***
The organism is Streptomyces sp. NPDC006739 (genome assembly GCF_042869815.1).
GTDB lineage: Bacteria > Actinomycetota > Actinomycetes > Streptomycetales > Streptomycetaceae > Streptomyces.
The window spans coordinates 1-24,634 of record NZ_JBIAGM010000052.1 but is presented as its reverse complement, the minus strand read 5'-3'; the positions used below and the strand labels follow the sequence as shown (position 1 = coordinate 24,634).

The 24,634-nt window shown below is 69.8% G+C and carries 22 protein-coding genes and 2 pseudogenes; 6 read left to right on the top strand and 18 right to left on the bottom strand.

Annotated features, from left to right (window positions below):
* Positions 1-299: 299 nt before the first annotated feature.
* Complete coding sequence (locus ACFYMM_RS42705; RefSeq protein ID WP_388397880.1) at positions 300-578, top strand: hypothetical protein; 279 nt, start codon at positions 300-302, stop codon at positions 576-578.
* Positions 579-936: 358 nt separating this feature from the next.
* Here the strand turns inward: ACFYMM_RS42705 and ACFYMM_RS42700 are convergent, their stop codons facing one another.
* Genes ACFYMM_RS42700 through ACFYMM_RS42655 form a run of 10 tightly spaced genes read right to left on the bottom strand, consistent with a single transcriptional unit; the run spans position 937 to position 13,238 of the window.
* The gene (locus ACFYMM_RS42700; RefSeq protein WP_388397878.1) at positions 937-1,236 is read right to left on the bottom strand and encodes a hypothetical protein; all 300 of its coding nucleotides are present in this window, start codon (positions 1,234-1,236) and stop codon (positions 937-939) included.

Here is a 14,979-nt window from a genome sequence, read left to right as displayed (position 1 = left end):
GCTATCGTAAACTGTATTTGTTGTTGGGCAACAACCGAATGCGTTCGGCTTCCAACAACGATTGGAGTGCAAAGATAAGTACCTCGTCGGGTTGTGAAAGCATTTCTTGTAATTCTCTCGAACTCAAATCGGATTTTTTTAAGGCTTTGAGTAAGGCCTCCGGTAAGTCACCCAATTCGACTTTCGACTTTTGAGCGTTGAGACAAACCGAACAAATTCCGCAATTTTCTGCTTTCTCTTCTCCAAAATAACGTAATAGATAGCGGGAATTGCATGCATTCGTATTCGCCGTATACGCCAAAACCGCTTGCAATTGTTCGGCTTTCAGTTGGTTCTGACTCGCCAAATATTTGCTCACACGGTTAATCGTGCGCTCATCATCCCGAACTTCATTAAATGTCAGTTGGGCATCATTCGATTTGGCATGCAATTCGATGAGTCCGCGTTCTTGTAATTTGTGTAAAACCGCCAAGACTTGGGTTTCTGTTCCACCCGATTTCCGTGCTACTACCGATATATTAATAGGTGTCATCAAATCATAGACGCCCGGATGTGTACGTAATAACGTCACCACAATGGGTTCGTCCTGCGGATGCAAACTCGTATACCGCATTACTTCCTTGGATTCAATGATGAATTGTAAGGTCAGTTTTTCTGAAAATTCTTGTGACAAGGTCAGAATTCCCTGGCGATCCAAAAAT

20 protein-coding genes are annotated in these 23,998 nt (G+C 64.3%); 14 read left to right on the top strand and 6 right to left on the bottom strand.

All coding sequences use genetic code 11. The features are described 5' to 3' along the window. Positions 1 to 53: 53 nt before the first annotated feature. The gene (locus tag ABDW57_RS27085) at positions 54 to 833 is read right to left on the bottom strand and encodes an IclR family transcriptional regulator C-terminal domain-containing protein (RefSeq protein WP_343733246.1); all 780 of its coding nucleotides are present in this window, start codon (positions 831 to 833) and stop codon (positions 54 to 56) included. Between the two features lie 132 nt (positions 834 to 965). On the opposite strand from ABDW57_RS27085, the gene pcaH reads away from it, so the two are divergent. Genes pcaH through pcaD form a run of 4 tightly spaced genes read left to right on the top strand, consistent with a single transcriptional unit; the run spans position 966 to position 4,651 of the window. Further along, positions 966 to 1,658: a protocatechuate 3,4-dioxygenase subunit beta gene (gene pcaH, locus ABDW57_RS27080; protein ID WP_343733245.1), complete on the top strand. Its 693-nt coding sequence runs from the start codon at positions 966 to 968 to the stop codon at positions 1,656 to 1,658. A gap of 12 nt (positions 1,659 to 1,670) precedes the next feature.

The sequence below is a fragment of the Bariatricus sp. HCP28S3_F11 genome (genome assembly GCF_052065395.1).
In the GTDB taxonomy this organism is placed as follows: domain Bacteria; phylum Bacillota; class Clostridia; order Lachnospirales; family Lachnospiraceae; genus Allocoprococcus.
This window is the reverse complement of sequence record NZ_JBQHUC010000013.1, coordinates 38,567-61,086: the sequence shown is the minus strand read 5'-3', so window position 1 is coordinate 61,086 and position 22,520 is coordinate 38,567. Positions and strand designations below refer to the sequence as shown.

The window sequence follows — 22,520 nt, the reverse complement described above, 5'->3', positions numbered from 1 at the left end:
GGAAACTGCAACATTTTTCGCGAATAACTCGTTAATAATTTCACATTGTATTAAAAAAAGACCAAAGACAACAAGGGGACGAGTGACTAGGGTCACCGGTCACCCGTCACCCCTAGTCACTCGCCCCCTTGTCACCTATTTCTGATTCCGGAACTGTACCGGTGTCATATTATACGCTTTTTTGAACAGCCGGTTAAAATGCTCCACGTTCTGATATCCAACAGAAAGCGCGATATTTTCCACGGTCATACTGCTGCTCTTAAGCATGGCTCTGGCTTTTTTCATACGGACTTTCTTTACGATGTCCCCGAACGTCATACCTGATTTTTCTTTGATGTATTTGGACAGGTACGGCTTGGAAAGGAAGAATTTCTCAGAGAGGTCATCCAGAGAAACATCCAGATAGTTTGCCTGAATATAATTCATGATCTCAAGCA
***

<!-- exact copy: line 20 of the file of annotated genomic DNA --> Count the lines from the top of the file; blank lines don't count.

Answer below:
GGAAACTGCAACATTTTTCGCGAATAACTCGTTAATAATTTCACATTGTATTAAAAAAAGACCAAAGACAACAAGGGGACGAGTGACTAGGGTCACCGGTCACCCGTCACCCCTAGTCACTCGCCCCCTTGTCACCTATTTCTGATTCCGGAACTGTACCGGTGTCATATTATACGCTTTTTTGAACAGCCGGTTAAAATGCTCCACGTTCTGATATCCAACAGAAAGCGCGATATTTTCCACGGTCATACTGCTGCTCTTAAGCATGGCTCTGGCTTTTTTCATACGGACTTTCTTTACGATGTCCCCGAACGTCATACCTGATTTTTCTTTGATGTATTTGGACAGGTACGGCTTGGAAAGGAAGAATTTCTCAGAGAGGTCATCCAGAGAAACATCCAGATAGTTTGCCTGAATATAATTCATGATCTCAAGCA